What is a cohort-based course?

Written by Andy Jack

14 December 2021

As the old saying goes, “The only constant in life is change”, and the world of online learning is no different. 

In the last decade, we’ve seen the rise of platforms like Udemy, LinkedIn Learning, Udacity, Teachable and Thinkific. These offer subject experts the opportunity to monetise their expertise in the form of online courses. 

While these courses are often rich in useful content, they have little – if any – direct involvement from the course creator in helping the student. The course experience is linear with minimal flexibility, depth or nuance.

So in the constant fight for our attention, building a course around content only is becoming an increasingly difficult battle. People are bombarded with content day-in-day-out and if you’re building a course around content only then you’re not only competing with other online courses, but also with social media and the rest of the web.

We can see this in how online courses are often sold using heavily discounted prices, have low conversion rates-to-sale and suffer from even lower completion rates.

So if content is increasingly seen as low-value, free and easy to consume, what’s the alternative? Well we’ve long advocated that course creators need to think about the wider ‘experience’ of an online course, rather than just the ‘content’ that sits within it.

Experience as an alternative to content

Experience’ is concerned with the journey through a course and how a learner interacts with the material, rather than just what the material is. It is also concerned with the relationship dynamics e.g. how learners interact with other learners and the course tutor. These relationships are often missing from typical self-study elearning.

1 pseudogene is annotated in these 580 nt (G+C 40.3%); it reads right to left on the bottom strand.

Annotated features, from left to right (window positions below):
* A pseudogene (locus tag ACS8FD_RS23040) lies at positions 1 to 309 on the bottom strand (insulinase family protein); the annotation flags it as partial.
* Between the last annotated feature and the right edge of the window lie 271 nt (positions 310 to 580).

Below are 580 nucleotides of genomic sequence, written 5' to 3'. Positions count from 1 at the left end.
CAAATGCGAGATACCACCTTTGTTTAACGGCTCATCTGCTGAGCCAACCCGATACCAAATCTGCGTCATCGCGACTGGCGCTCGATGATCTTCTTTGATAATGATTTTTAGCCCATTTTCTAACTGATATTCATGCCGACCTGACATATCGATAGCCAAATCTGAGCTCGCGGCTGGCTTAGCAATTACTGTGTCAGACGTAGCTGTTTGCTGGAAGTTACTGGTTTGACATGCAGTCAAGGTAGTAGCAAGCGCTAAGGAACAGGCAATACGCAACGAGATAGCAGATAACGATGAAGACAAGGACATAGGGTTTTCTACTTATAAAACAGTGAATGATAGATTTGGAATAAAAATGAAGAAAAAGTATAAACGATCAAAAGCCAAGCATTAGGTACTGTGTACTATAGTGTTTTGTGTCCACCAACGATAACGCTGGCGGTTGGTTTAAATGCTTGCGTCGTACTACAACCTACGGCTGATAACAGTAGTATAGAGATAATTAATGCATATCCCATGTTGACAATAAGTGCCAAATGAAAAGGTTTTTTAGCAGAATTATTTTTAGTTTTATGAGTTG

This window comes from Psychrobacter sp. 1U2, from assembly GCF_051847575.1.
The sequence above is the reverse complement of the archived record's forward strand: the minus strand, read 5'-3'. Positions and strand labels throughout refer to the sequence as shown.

One online course format that can bring new life to your online training is cohort-based learning.

In a cohort-based course, learners study at the same time as a group. Typically they start and finish a course at the same time. 

These learners could be part of the same business and be learning as a team. They could also be a number of separate individuals (who have never met each other before) who come together for the purpose of your course.

A cohort-based course generally involves two different elements:

  1. Live group calls, such as virtual Zoom meetings
  2. On-demand learning content

These elements can be used in differing proportions, depending on a number of factors, but generally would involve both. Let’s consider an example.

A typical cohort-based course format

Cohort-based course

Typically the course would run over a number of weeks. At the start of the course, there would be a live video call with all the course participants. This gives the course tutor a chance to introduce themselves, the course, the format and for the participants to meet each other.

Following the call, self-study online learning materials for the week ahead are unlocked. These materials could be in the form of videos, curated content, interactive activities or tasks to complete. Learners are encouraged to discuss key areas of the course amongst themselves by adding comments or through social media channels.

The learners are tasked with completing this before the next call in a week’s time.

When the group next meet, they then have the opportunity to discuss the training materials with the tutor. As a group, they can share their experiences, reflect on what they’ve learned and probe into any areas they may have struggled with.

Following the call, the second week of materials are unlocked, and this repeats itself for the duration of the course. The final group call may act as a ‘wash-up’ for any topics that warrant further discussion, but also as a celebration of the completion of the course.

So if you’re creating online courses, you may want to consider cohort-based learning as the format for your next course. This powerful format will help you create a course with the learner experience – rather than content – at the forefront of your designs.

In a future blog post, we’ll explore the benefits of cohort-based learning for both learners and course creators.

In the meantime, if you use LearnDash LMS and want an easy way to deliver high-impact cohort courses, then check out our Cohort Manager for LearnDash plugin.


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